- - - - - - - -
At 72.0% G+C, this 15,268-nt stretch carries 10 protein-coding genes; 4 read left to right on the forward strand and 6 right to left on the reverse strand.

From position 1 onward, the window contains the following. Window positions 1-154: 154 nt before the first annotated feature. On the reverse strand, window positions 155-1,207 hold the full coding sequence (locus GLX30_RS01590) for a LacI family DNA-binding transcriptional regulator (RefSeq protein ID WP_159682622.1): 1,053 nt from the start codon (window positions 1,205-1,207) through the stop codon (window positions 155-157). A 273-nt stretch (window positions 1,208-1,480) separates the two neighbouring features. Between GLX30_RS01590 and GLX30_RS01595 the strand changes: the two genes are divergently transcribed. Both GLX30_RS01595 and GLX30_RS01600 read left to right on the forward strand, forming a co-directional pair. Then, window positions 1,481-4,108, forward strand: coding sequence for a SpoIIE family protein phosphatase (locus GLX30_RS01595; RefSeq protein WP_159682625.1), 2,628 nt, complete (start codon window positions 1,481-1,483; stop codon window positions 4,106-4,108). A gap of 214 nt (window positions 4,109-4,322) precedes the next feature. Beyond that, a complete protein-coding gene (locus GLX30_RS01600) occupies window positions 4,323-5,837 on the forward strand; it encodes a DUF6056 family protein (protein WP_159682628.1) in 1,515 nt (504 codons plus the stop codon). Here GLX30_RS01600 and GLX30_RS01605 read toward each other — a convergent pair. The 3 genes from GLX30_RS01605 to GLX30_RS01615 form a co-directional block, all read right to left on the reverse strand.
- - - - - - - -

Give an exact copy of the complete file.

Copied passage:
At 72.0% G+C, this 15,268-nt stretch carries 10 protein-coding genes; 4 read left to right on the forward strand and 6 right to left on the reverse strand.

From position 1 onward, the window contains the following. Window positions 1-154: 154 nt before the first annotated feature. On the reverse strand, window positions 155-1,207 hold the full coding sequence (locus GLX30_RS01590) for a LacI family DNA-binding transcriptional regulator (RefSeq protein ID WP_159682622.1): 1,053 nt from the start codon (window positions 1,205-1,207) through the stop codon (window positions 155-157). A 273-nt stretch (window positions 1,208-1,480) separates the two neighbouring features. Between GLX30_RS01590 and GLX30_RS01595 the strand changes: the two genes are divergently transcribed. Both GLX30_RS01595 and GLX30_RS01600 read left to right on the forward strand, forming a co-directional pair. Then, window positions 1,481-4,108, forward strand: coding sequence for a SpoIIE family protein phosphatase (locus GLX30_RS01595; RefSeq protein WP_159682625.1), 2,628 nt, complete (start codon window positions 1,481-1,483; stop codon window positions 4,106-4,108). A gap of 214 nt (window positions 4,109-4,322) precedes the next feature. Beyond that, a complete protein-coding gene (locus GLX30_RS01600) occupies window positions 4,323-5,837 on the forward strand; it encodes a DUF6056 family protein (protein WP_159682628.1) in 1,515 nt (504 codons plus the stop codon). Here GLX30_RS01600 and GLX30_RS01605 read toward each other — a convergent pair. The 3 genes from GLX30_RS01605 to GLX30_RS01615 form a co-directional block, all read right to left on the reverse strand.